Convicted pedophile Jeffrey Epstein never once checked in with city cops in the eight-plus years since a Manhattan judge ordered him to do so every 90 days — and the NYPD says it’s fine with that.
After being labeled a worst-of-the-worst, “Level 3” sex offender in 2011, Epstein should have reported in person to verify his address 34 times before he was arrested Saturday on federal child sex-trafficking charges.
Violating requirements of the state’s 1996 Sex Offender Registration Act — including checking in with law enforcement — is a felony punishable by up to four years in prison for a first offense.
Subsequent violations carry a sentence of up to seven years each.
But the NYPD hasn’t required the multimillionaire financier — who owns a $77 million Upper East Side townhouse — to check in since he registered as a sex offender in New York over the controversial 2008 plea bargain he struck in Florida amid allegations he sexually abused scores of underage girls in his Palm Beach mansion.
Several current and former high-ranking NYPD officials were shocked to learn from The Post that the department had given Epstein a pass on his periodic check-ins, with one saying, “It makes no sense.”
“The NYPD can’t modify a court order,” a source said. “If the judge says he has to report here, he has to report here.”
Another source said Epstein was “supposed to go to SOMU,” an acronym for the NYPD’s Sex Offender Monitoring Unit, located in the Manhattan criminal courthouse at 100 Centre St.
“If he didn’t, then he’s in violation and they could have arrested him,” the source said.
The NYPD maintains that Epstein, 66, wasn’t required to check in with New York cops because he claims his primary residence is a private island, Little St. John, in the US Virgin Islands.
But State Supreme Court Justice Ruth Pickholz considered and rejected that very argument by defense lawyer Sandra Musumeci during the Jan. 18, 2011, hearing.
Musumeci insisted that Epstein wasn’t a “resident of New York” and that his seven-story townhouse at 9 East 71st St. was a “vacation home” at which he had no plans to ever stay “longer than a period 10 days.”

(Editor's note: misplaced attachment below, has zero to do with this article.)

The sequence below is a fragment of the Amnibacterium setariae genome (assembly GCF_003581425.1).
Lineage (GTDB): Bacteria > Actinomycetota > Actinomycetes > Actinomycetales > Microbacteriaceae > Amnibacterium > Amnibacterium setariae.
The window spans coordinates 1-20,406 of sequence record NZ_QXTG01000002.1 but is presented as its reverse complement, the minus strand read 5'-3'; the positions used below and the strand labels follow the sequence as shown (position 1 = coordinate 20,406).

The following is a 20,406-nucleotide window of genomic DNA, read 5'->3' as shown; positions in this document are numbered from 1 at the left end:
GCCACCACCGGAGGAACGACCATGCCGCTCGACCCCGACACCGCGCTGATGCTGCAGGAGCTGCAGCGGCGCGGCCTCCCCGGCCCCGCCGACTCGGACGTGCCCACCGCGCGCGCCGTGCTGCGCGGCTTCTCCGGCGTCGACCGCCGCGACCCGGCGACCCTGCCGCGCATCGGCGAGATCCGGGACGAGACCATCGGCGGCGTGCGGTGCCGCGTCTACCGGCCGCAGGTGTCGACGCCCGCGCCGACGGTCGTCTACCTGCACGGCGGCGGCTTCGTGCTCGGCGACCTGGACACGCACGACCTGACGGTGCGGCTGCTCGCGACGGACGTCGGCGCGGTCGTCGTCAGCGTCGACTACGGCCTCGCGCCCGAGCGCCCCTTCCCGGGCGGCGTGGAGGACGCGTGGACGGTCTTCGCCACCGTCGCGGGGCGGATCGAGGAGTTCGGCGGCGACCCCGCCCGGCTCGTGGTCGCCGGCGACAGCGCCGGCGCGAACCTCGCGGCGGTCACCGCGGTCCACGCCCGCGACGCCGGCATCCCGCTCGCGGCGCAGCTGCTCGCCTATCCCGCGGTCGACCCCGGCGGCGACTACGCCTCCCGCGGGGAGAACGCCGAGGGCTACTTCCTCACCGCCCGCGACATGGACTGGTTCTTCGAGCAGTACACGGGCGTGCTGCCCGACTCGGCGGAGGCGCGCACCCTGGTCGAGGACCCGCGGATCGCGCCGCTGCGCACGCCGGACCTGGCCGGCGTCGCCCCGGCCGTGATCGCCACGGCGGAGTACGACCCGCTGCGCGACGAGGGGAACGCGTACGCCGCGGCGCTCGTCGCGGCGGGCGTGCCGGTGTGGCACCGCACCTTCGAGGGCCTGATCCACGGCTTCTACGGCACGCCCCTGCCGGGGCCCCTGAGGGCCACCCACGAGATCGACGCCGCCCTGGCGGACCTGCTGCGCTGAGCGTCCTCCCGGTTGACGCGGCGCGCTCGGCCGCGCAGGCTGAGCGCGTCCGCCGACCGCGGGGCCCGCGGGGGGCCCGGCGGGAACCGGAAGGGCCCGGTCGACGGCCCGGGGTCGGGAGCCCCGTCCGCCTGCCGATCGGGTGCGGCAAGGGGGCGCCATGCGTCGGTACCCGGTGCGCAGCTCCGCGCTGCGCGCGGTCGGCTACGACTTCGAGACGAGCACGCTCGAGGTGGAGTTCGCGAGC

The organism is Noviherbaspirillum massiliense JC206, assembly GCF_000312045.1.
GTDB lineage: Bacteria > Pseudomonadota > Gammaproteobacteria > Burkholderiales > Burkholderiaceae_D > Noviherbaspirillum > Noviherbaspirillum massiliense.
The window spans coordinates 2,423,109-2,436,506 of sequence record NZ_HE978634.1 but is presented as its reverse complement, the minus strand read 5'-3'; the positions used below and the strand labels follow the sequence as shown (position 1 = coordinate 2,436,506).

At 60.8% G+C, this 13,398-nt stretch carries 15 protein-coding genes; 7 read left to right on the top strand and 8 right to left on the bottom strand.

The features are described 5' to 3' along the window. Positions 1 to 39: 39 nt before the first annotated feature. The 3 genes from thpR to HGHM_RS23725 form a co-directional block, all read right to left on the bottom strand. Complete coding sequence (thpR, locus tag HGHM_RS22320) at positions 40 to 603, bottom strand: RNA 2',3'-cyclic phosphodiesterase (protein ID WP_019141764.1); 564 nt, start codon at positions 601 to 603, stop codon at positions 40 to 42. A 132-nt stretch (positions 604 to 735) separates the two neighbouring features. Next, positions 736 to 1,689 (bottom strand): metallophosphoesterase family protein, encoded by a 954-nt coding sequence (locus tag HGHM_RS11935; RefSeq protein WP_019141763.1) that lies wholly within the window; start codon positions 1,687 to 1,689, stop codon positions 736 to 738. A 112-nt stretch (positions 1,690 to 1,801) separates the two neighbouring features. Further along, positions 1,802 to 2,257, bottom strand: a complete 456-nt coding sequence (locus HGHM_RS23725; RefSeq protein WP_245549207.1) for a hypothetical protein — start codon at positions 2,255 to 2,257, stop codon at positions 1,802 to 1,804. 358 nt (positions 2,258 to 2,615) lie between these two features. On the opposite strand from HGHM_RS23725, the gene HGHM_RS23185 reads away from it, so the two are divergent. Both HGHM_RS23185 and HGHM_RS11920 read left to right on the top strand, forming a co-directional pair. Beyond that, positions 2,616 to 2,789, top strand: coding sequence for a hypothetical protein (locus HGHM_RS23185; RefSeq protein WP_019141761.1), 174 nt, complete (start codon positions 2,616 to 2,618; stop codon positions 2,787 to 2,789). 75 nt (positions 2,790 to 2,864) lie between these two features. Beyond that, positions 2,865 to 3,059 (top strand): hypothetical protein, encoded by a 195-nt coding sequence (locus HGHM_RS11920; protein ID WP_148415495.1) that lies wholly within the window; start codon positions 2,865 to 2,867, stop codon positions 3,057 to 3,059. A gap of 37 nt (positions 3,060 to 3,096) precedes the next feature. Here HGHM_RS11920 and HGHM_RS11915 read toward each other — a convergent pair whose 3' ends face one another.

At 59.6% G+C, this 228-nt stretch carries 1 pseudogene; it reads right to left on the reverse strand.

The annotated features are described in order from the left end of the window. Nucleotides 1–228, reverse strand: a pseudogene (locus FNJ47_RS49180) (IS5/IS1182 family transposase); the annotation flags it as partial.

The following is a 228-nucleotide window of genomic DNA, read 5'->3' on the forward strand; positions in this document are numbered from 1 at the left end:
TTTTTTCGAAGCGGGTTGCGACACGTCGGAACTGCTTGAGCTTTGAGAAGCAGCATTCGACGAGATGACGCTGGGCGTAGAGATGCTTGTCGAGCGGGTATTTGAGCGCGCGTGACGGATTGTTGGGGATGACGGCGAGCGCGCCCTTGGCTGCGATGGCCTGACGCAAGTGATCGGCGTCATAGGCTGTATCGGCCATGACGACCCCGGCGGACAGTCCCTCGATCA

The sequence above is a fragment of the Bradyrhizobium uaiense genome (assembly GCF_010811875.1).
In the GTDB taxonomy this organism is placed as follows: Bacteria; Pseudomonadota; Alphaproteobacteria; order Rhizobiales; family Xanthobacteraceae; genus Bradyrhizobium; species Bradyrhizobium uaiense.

Pickholz insisted that Epstein would have to abide by the mandatory reporting requirements for Level 3 offenders.
“I am sorry he may have to come here every 90 days,” she said, according to an official transcript. “He can give up his New York home if he does not want to come every 90 days.”
That was the same hearing where, in a highly controversial move, the Manhattan District Attorney’s Office tried to argue on Epstein’s behalf that he should be deemed a low-risk “Level 1” offender, which would have exempted him from the reporting requirements.
The DA’s Office has said that the prosecutor in that case — Jennifer Gaffney, who quit last year — “made a mistake” and that DA Cyrus Vance Jr. was unaware of it at the time.
In March, an NYPD spokeswoman told the Washington Post that Epstein never checked in following Pickholz’s ruling. Asked repeatedly about that admission this week, the NYPD declined comment.
Asked about her ruling, state court spokesman Lucian Chalfen said that Pickholz “stands by what was said in court, on the record, at the hearing and has had no further role in any type of enforcement. That’s not the court’s role.”
In addition to verifying a sex offender’s address, the 90-day check-ins allow cops to take a new photograph if the offender’s appearance has changed, so it can be updated online.
The NYPD cop assigned to monitor Epstein has repeatedly complained to Vance’s Sex Crimes Unit that Epstein wasn’t in compliance, according to a source familiar with the matter.
But prosecutors told the cop to merely send Epstein a letter, reminding him of his reporting requirement.
A Vance spokesman denied that allegation, saying “the NYPD — which is the agency responsible for monitoring SORA compliance — has repeatedly told us that Mr. Epstein was in full compliance with the law.”
“Our office vigorously prosecutes all failure-to-verify cases. Our prosecutors did not and would not discourage the NYPD from making an arrest,” Vance spokesman Danny Frost said.
NYPD spokesman Phillip Walzak said the SOMU “monitored Epstein while his reporting address was in New York City.”
“The NYPD is proud of its hard work alongside our federal partners to make the case against Epstein that lead to his arrest for his vile crimes, and that will ultimately bring justice for his victims.”
An NYPD spokesman added that this took place years ago, before much of the current leadership at NYPD was in place.